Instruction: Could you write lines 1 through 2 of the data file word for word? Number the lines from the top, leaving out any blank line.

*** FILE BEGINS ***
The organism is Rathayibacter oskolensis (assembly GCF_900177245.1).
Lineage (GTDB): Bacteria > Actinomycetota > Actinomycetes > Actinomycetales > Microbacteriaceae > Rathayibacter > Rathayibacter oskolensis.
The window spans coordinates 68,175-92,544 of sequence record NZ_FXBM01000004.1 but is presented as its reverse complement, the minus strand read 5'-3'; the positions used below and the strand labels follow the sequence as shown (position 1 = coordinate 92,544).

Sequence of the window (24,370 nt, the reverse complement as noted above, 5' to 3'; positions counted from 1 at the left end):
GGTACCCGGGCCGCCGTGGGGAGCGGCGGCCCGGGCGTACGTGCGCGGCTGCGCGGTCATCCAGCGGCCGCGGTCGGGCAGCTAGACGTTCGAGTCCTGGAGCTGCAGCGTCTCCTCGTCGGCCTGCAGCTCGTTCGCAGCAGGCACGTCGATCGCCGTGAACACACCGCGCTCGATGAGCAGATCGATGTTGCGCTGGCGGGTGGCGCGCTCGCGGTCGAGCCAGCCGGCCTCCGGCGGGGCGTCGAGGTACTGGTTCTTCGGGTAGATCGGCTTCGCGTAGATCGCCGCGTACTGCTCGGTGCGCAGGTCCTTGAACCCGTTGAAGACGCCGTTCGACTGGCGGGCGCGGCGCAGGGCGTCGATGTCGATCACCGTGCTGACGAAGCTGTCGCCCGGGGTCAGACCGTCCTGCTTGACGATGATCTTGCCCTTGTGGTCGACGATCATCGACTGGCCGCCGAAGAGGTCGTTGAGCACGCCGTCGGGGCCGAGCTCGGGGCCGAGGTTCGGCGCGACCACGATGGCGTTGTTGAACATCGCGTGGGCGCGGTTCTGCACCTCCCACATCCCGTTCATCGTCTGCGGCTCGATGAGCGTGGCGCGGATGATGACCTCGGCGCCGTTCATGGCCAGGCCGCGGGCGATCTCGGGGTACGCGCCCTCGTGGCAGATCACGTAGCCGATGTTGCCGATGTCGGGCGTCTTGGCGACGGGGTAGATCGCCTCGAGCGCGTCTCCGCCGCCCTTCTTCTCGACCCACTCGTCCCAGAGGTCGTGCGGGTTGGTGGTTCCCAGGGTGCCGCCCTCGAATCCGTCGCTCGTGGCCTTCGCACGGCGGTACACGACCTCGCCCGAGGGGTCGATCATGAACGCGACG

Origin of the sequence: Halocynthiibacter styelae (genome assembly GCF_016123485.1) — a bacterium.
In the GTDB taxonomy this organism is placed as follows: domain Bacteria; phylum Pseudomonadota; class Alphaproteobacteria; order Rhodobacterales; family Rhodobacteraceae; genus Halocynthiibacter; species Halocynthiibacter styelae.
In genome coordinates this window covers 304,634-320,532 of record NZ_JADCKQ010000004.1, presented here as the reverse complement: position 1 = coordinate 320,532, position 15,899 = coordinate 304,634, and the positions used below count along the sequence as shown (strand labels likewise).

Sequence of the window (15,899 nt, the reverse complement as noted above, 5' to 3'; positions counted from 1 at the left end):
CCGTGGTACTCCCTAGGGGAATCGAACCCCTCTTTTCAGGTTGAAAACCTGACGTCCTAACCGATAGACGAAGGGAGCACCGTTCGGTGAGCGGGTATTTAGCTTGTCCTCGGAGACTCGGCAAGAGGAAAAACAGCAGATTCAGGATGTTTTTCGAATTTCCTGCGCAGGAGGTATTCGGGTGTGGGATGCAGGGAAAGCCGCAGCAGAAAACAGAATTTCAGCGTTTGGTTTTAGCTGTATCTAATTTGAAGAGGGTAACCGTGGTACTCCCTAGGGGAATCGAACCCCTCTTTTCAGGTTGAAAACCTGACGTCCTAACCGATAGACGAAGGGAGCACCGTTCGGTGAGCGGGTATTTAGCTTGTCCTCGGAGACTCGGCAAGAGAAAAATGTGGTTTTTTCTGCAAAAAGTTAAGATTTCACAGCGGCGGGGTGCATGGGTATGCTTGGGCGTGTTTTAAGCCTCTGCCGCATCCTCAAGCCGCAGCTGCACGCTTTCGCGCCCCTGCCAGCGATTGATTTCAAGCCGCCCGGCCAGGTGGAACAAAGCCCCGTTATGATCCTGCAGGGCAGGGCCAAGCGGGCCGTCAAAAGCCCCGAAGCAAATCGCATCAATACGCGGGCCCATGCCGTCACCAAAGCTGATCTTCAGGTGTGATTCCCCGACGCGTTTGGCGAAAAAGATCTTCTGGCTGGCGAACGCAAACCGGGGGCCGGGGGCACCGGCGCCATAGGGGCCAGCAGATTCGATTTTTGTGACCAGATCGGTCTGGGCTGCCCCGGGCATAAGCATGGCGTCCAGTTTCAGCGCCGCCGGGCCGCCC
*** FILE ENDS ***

The organism is Rathayibacter oskolensis (assembly GCF_900177245.1).
Lineage (GTDB): Bacteria > Actinomycetota > Actinomycetes > Actinomycetales > Microbacteriaceae > Rathayibacter > Rathayibacter oskolensis.